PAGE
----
In the Authority's view, the issue which is the subject matter of both
 the instant complaint and the national grievance covering the entire
 consolidated unit is the refusal of the Social Security Administration
 to give official time to local representatives and assistant local
 representatives of AFGE who are not employed at the same sites wherein
 the labor relations matters arise.  See Department of the Treasury, U.S.
 Customs Service, Region VIII, San Francisco, California, 13 FLRA 631
 (1984).  Thus, the Authority finds that the prior invocation of the
 grievance procedure under the parties' negotiated agreement by AFGE, the
 exclusive bargaining representative of the consolidated nationwide
 bargaining unit herein, constituted an election of that procedure under
 section 7116(d) of the Statute, thereby precluding the Charging Party
 from raising the same issue subsequently as an unfair labor practice.
 In this regard, since the issue between the Agency and AFGE involved the
 terms of the collective bargaining agreement applicable nationwide, the
 AFGE, as the exclusive bargaining representative, is the "aggrieved
 party" having the discretion to choose under which procedure the issue
 was to be raised.  See Department of Defense Dependents Schools, Pacific
 Region, 17 FLRA No. 135 (1985).  Accordingly, the Authority shall
 dismiss the instant complaint.
    IT IS ORDERED that the complaint in Case No. 79-CA-30198 be, and it
 hereby is, dismissed in its entirety.  
 Issued, Washington, D.C., June 28, 1985
                                       Henry B. Frazier III, Acting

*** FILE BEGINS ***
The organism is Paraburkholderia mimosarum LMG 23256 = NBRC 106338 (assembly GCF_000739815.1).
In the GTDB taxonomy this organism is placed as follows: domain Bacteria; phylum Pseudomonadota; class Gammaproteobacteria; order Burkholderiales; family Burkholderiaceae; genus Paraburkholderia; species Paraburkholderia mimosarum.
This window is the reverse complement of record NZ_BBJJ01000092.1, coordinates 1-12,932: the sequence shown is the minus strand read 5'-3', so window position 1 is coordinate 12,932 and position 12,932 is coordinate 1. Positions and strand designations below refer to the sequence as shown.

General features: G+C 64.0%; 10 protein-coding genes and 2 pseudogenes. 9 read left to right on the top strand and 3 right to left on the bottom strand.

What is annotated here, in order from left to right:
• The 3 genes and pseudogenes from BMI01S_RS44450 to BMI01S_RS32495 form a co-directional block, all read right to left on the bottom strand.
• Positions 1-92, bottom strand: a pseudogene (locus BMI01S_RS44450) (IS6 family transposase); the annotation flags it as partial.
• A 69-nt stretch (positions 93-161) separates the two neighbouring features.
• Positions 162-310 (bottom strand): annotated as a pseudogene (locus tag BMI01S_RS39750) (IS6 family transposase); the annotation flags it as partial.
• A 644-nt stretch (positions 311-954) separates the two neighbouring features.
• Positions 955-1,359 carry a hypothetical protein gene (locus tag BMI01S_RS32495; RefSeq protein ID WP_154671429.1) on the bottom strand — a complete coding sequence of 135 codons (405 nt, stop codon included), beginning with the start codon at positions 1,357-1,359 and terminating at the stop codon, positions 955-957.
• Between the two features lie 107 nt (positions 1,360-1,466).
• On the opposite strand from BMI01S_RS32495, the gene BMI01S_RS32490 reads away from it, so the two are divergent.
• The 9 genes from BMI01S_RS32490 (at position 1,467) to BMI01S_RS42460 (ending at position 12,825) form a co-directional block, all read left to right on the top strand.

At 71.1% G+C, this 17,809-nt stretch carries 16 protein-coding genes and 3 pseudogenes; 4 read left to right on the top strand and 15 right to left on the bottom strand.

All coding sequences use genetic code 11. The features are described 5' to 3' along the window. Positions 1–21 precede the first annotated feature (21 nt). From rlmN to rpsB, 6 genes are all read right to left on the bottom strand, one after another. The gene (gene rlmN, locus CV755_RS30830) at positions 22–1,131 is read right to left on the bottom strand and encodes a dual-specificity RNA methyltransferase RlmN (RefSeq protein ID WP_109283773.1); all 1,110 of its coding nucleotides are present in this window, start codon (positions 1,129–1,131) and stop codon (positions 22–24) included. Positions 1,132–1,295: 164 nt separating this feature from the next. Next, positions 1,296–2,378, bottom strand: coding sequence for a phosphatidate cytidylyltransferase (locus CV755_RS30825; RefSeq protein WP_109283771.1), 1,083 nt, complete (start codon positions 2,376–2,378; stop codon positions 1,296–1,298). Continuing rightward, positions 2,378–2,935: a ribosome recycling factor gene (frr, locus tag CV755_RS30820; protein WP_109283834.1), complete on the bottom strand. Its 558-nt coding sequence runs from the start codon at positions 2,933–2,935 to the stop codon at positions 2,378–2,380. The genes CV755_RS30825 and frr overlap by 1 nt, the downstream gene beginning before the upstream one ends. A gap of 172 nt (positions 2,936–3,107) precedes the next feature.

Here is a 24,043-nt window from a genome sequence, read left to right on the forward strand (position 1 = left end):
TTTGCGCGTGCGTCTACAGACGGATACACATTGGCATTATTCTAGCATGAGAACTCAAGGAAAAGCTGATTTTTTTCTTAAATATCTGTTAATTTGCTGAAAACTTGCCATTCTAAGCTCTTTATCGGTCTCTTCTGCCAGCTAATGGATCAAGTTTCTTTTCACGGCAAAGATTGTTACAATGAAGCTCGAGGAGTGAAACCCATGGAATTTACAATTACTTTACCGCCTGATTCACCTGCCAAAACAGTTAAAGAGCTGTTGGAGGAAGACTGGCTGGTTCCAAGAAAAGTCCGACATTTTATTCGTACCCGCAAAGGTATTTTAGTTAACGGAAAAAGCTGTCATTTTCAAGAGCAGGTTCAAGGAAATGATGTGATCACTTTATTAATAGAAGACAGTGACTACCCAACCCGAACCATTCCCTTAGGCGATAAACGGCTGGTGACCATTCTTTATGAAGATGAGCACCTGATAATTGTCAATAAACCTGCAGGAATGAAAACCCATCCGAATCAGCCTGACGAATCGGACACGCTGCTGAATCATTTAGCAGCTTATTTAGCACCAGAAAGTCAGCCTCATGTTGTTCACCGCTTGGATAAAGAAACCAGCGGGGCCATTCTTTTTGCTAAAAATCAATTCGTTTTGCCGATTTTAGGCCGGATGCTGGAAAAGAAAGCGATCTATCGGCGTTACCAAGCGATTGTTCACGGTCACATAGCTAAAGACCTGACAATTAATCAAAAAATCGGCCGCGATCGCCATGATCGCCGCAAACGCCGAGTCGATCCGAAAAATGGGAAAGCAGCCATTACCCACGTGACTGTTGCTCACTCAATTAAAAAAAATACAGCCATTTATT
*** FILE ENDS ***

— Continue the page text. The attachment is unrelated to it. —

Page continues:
William J. McGinnis, Jr., Member
                                       FEDERAL LABOR RELATIONS AUTHORITY
 -------------------- ALJ$ DECISION FOLLOWS --------------------
    Mr. Wilson G. Schuerholz
    For the Respondent
    Mr. Michael Teefy
    For the Charging Party
    Daniel Minahan, Esquire
    For the General Counsel
    Before:  GARVIN LEE OLIVER, Administrative Law Judge
                           Statement of the Case
    This decision concerns an unfair labor pr8ctice complaint issued by
 the Regional Director, Region VII, Federal Labor Relations Authority,
 Denver, Colorado against the Social Security Administration, Baltimore,
 Maryland (Respondent), based on a charge filed by the American
 Federation of Government Employees, AFL-CIO (Charging Party or Union).
 The complaint alleged, in substance, that Respondent violated sections
 7116(a)(1) and (5) of the Federal Service Labor-Management Relations
 Statute, 5 U.S.C. 7101 et seq. (the Statute), by refusing on two
 occasions to recognize the Union's properly designated assistant local
 representative for its downtown Seattle district office, for purposes of
 official time, within the meaning of Article 30, Appendix F, Section F
 of the collective bargaining agreement.  The complaint alleged that
 Respondent thereby clearly, patently, and flagrantly breached the terms
 of such provision and unilaterally rejected its terms, and thus has
 refused to bargain in good faith and interfered with rights guaranteed